I suppose you could try stripping the paint and letting it dry again.  Or just wait it out and see if it straightens up in six or so months as it reaches equilibrium.


And, when doing projects where tolerances are tight, I store the wood in the room that it will be used in for at least two weeks ahead of time.  And because I am usually slow at my projects, that tends to be more like two months by the time I get around to using it.  Then I set myself up in steps so everything goes as fast as possible to get it from my workshop back in to the room.  No more than a few days at most.  Then again, that may be because my workshop (garage) regularly has 60% humidity and can swing down to 40% on a dry day, while the rest of the house is more likely to be 35-40% and is fairly stable.  If I were to insulate my garage door, it would help a lot.

roc's picture

Loosing words (post #170665, reply #14 of 19)

I can sure relate to that !  It is annoying how often words I hear, in the part of my brain that hears them internally, I can not get over to the verbal part of my brain to say them.

In person I come across as a stammering idiot.  Other times when the coffee to pastry burn mix is just right I can orate like a professional speaker.

I LIKE to think it is because I spend most of my time in the spacial / imaginative parts of my mind which are nonverbal.

Some would say I have had too many bike crashes in which I landed on my head and in addition am a demented old fart.

The facts probably lie somewhere in between.  If I could just remember where I put them.

:   )


you must be an old submariner or sailer.


Give me six hours to chop down a tree and I will spend the first four sharpening the axe. Abraham Lincoln ( 54° shaves )

novicebeaver's picture

Still have access (post #170665, reply #11 of 19)

I was traveling and away from FWw

thanks for all the posts...

My initial thought was to build a rail & stile frame but the design requested no visible frame in the front. Also given the weight of ash I was nervous letting all the horizontal panels hang together just by glue..hence the fake frame which seems to be the culprit. Yea I did use screws to connect the panels to the frame. Yes I did use paint but do not have the can anymore ... It's meant for indoor painting so might be water based?? Duh.. In hindsight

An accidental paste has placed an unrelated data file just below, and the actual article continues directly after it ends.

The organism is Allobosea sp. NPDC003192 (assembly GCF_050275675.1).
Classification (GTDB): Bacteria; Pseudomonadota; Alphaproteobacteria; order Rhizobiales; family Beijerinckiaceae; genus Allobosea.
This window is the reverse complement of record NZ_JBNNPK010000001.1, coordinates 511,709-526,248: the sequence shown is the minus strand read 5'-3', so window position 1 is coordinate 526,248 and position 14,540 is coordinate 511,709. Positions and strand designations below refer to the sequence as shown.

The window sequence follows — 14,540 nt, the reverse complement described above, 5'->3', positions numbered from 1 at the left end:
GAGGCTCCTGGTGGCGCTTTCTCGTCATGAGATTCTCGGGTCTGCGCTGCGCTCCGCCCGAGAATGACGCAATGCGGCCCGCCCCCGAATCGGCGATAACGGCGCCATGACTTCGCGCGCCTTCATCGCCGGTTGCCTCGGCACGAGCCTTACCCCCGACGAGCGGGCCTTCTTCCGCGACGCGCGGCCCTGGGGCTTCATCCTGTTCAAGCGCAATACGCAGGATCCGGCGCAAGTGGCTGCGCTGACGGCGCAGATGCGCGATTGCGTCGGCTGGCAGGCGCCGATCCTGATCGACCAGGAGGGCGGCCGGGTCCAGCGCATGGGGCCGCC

However it was all square after the paint dried in the garage ... So what would be the ideal sealing material to use? What would be the sequence if I need a painted finish? Seal & paint with oil based paint? Use mdf or ply?


No more excitement 

novicebeaver's picture

No more excitement.. I think (post #170665, reply #12 of 19)

Since the door is back in the garage for adjusting & under some lumber to help a speedy recovery. Plan to disassemble the frame this weekend & will keep up the entertaining posts

roc's picture

Oh Thank Bob You Are All Right ! (post #170665, reply #13 of 19)

And still on the Net !

Queenmasteroftheuniverseandbabbybunnytrainer would have put me out on the deck with my old rug for a week.

>Use mdf or ply?<

I think all this comes under home building at this point.  (You might try the Fine Home Building site)

My first blush just now was to use tempered Masonite sandwiched over a narrow wood frame, seal with Bullseye seal coat dewaxed shellac and then paint with the oil based paint.

Queenmasteroftheuniverseandbabbybunnytrainer is a professional artist (oil painter) and occasionally paints on a similar ground.

She primes it first as well

The advantage of this would be a structure that is fairly stable and quite light , because it is a hollow structure.  You could then put your frame you have made on to it with the same screw holes.  The plywood is going to be heavy and also expensive if you get something good enough to paint with out much fill work and the MDF could bow on you in a similar way unless you attach the frame so it can slide over the surface as the substrate moves and again Bob awful heavy.  May even be kind of fragile in this application.

. . . .hmmmmmmm

I have almost no experience with this sort of thing and so you may get better suggestions .